Ed. Note: This opinion  piece is reprinted from Talking Writing with the permission of the author and publisher.

Q: Don’t male authors get asked dumb questions, too?
A: Well…yes. And no.

Pity the female writer. Not only is she less likely to get reviewed in major magazines and short-listed for prizes, she often finds herself on the receiving end of interview questions that would leave most of us mouthing three little letters: WTF?

My frustration with author interviews came to a head last November, when Terry Gross interviewed Hilary Mantel on National Public Radio’s Fresh Air.

Mantel has won the Man Booker Prize twice, most recently in 2012 for Bring Up the Bodies. That novel and its predecessor Wolf Hall are the first two books in a planned trilogy about the life of Thomas Cromwell, a chief advisor to Henry VIII. Cromwell played a significant role in Henry’s marriage to Anne Boleyn and her subsequent execution.

NPR likes to brag about its “driveway moments,” when a story is so good you sit in the driveway listening rather than going into the house. Me, I had a “drive the car into the bushes” moment while listening to the Mantel interview.

Gross began by asking about execution methods. This consumed at least a quarter of the interview, with the Fresh Air host delivering a figurative coup de grace:

GROSS: So excuse me for asking this, but if you had to be beheaded centuries ago, would you have preferred the guillotine, or the axe or sword customarily used in England?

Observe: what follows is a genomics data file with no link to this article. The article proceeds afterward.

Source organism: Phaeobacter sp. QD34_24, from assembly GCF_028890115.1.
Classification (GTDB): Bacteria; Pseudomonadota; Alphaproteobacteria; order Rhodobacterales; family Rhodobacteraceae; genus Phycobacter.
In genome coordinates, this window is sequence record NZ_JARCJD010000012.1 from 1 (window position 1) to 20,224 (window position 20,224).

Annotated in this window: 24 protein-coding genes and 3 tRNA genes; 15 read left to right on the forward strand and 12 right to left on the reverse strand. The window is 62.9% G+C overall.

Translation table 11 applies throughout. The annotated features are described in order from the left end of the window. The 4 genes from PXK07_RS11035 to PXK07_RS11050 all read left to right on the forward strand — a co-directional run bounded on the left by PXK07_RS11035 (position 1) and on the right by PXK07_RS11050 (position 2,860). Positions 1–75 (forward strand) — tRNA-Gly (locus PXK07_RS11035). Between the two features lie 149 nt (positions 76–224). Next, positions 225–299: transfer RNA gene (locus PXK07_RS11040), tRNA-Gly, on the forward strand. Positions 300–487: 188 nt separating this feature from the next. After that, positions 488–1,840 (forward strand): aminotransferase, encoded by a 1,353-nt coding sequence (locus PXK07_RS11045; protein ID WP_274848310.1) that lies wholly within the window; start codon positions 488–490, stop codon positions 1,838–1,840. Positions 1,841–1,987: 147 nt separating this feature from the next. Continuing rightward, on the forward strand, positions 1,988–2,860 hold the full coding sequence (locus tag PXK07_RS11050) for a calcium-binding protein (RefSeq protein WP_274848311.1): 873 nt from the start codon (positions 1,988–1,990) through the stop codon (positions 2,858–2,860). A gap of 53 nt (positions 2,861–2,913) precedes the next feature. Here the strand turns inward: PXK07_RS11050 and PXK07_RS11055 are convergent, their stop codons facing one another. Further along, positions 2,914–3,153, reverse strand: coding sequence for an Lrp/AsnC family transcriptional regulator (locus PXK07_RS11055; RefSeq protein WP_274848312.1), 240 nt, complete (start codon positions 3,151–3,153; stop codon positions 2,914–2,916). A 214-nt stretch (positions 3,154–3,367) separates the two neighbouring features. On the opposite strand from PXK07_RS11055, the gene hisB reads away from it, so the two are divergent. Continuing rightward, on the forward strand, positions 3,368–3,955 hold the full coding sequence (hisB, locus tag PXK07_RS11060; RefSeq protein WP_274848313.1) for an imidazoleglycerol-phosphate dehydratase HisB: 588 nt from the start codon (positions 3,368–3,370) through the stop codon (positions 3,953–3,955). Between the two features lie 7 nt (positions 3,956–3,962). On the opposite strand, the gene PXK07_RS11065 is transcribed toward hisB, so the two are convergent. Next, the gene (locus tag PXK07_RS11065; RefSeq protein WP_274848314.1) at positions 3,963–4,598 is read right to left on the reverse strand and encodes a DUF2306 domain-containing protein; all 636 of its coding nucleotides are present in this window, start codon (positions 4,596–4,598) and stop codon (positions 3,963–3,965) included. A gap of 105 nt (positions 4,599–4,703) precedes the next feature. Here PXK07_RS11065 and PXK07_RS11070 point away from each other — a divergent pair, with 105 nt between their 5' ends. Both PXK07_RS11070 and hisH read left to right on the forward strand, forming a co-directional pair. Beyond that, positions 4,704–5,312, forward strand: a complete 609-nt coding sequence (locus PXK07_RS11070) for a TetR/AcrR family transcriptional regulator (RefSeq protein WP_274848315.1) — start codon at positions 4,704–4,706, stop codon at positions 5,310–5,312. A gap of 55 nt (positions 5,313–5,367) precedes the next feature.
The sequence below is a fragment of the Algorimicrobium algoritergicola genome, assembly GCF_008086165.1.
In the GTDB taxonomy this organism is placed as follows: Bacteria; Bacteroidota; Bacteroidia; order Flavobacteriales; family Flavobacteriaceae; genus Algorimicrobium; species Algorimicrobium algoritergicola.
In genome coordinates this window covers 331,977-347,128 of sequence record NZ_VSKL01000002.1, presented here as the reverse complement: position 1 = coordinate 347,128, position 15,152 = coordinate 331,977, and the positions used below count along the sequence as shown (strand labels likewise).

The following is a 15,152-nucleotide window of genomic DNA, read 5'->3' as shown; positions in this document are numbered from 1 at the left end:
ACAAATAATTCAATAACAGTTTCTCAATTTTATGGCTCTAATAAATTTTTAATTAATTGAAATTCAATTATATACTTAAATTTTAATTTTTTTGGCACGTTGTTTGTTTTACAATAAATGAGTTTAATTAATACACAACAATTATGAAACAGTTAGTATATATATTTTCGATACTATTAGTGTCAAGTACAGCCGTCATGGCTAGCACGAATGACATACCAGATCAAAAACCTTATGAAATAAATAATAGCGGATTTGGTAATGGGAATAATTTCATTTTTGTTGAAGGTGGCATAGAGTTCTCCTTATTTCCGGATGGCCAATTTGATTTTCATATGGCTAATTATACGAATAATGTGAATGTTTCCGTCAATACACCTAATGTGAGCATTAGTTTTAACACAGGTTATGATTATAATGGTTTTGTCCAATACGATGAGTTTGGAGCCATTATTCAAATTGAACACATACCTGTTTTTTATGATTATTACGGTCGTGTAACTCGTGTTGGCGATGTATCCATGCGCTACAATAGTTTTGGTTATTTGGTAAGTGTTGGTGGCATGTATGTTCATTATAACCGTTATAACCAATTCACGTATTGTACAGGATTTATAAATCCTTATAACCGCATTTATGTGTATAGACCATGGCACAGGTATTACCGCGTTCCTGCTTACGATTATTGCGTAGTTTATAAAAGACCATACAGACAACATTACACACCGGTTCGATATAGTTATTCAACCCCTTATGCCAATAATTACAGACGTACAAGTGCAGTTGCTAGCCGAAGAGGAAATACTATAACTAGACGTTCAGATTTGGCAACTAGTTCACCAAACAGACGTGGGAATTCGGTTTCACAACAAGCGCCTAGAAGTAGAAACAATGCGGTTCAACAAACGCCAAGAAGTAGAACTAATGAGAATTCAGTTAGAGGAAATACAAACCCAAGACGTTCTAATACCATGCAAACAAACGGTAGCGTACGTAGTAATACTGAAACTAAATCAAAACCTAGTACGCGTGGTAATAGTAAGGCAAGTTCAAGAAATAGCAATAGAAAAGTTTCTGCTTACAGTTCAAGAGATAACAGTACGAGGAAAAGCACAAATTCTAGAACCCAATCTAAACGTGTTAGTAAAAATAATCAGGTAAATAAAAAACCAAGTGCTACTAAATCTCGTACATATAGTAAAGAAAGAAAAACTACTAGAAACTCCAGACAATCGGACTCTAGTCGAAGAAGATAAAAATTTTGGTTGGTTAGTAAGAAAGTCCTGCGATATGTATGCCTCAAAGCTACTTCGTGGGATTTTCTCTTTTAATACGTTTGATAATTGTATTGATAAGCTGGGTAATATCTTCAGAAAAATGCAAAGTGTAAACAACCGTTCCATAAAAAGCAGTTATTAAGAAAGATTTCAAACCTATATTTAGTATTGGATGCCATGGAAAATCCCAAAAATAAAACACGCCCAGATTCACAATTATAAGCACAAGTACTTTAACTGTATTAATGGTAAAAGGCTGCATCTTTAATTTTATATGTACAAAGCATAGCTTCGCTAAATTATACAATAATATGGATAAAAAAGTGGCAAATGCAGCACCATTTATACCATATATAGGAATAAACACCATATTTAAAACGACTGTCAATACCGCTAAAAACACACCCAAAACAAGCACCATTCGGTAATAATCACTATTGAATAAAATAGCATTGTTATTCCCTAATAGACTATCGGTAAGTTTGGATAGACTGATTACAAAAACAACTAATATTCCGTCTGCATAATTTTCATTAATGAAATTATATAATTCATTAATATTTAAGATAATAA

MANTEL: Well, it’s a strange question.

GROSS: I thought so.


My reaction: Okay, that was weird, but now that we’ve gotten the silly questions out of the way, let’s talk about writing.

For about ten minutes, Gross did ask about the life of Thomas Cromwell—until the interview took another turn.

Mantel has suffered from health problems caused by endometriosis. In a frail voice, she explained to Gross that multiple surgeries had made it impossible for her to work for almost nine months between her two Cromwell books.

Then, in the icky moment that snapped my attention away from driving, Gross began asking Mantel increasingly intrusive questions about her body:

GROSS: So correct me if I’m wrong here. But because of the steroids that you are on to help with your condition…


GROSS: …and I think because of a thyroid condition as well, your weight just about doubled.


GROSS: And you ended up with a completely different body…

MANTEL: That’s right. Yes.